Tire Efficiency - Frequently Asked Questions
What is the legislation that created this program?
In 2003, the California Legislature passed and the Governor signed Assembly Bill 844 (Nation, Chapter 645, Statutes of 2003) directing the California Energy Commission to develop and implement a Fuel Efficient Tire Program comprised of both a consumer information program plus minimum efficiency standards.
Can you give an update on the law's implementation? Has it been successful in achieving its goals?
There have been some delays implementing AB 844, but the Energy Commission is back on track. We have completed testing of a number of tires to determine their fuel efficiency (i.e. rolling resistance). We are now in the process of developing the rules and regulations that will mandate tire manufacturers to report the fuel efficiency of all passenger and light truck tires available for sale in California and make this information available through a consumer information program for buyers and sellers of tires. We expect this consumer information program to begin by December 2008. By December 2009 we expect to have minimum efficiency standards for tires sold in California.
Do you have any figures with environmental results?
Here are some sample calculations:
The average California passenger vehicle (cars and light duty trucks) travels 12,500 miles per year at 21 miles per gallon (mpg) using 595 gallons of fuel a year.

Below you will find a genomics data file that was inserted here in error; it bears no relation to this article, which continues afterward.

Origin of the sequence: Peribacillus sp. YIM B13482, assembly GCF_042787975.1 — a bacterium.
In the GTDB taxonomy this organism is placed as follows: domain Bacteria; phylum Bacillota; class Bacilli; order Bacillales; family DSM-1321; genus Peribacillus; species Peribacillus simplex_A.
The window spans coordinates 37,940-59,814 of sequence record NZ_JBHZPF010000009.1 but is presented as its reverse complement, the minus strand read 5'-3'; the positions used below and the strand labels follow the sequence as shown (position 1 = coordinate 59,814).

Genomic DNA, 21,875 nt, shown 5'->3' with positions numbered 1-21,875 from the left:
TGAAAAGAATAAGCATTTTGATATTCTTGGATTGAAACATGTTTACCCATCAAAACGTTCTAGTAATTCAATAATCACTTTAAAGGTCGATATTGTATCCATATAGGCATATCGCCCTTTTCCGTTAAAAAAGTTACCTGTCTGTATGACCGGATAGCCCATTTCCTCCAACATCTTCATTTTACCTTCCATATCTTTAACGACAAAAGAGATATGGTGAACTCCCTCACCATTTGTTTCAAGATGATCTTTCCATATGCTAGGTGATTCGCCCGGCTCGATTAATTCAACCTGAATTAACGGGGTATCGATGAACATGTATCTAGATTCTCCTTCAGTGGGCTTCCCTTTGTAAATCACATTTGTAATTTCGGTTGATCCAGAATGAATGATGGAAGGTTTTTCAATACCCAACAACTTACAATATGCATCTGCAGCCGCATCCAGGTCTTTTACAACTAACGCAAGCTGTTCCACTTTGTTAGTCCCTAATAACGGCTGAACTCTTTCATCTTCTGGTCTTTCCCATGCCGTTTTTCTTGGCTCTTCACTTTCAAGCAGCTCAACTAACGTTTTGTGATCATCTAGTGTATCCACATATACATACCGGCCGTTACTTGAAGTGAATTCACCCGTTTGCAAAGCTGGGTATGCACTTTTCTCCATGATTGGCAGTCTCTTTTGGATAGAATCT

If the average vehicle owner chose tires with 10% lower rolling resistance (assuming a 2% fuel efficiency improvement) they would instead use 583 gallons of fuel/year saving 12 gallons of fuel, $42 (assuming $3.50/gal), and 288 pounds less CO2 emissions annually. Over the four year life of the average set of tires this totals a savings of 48 gallons of fuel, $168, and 1152 pounds less CO2 emissions.
Now apply this to California as a whole. There are approximately 26 million passenger vehicles currently registered in California. Approximately 5 million of these vehicles are less than three years old running on Original Equipment (OE) tires, which tend to already be low rolling resistance. If the remaining 21 million vehicles used tires with a 10% lower rolling resistance this would result in statewide savings of 252 million gallons of fuel, $882 million, and 2.7 million metric tons less CO2 emissions annually.
Have fuel-efficient tires saved consumers money? If so, can you quantify this?
Based on our tire tests we have determined that there is currently no cost difference between tires with low rolling resistance and high rolling resistance. Similarly low rolling resistance tires do not necessarily result in a shorter tire life. Therefore, the Energy Commission believes that low rolling resistance tires represent an overall opportunity for cost savings to consumers based on the fuel economy improvements as noted in the calculations in 3 above.
Stories in news
(Note: Links correct as of 7-1-08)
- Tire Company CEOs Acknowledge Positive Results on International Industry Research Program (World Business Council for Sustainable Development, June 13, 2008)
- Gas-saving tires roll up in popularity (USA Today, May 26, 2008)
- The spin on tires and fuel economy (The Los Angeles Times, May 3, 2008)
- Michelin to Spend Millions Developing Fuel Efficient Tires (GreenBiz.com, February 14, 2008)
- Yokohama rolls on orange oil (CleanTech Network, February 1, 2008)
- Tire issue's a retread for state (The Sacramento Bee, December 19, 2007)
- Green Seal Fact Sheet on Low Rolling Resistance Tires (PDF file, March 2003)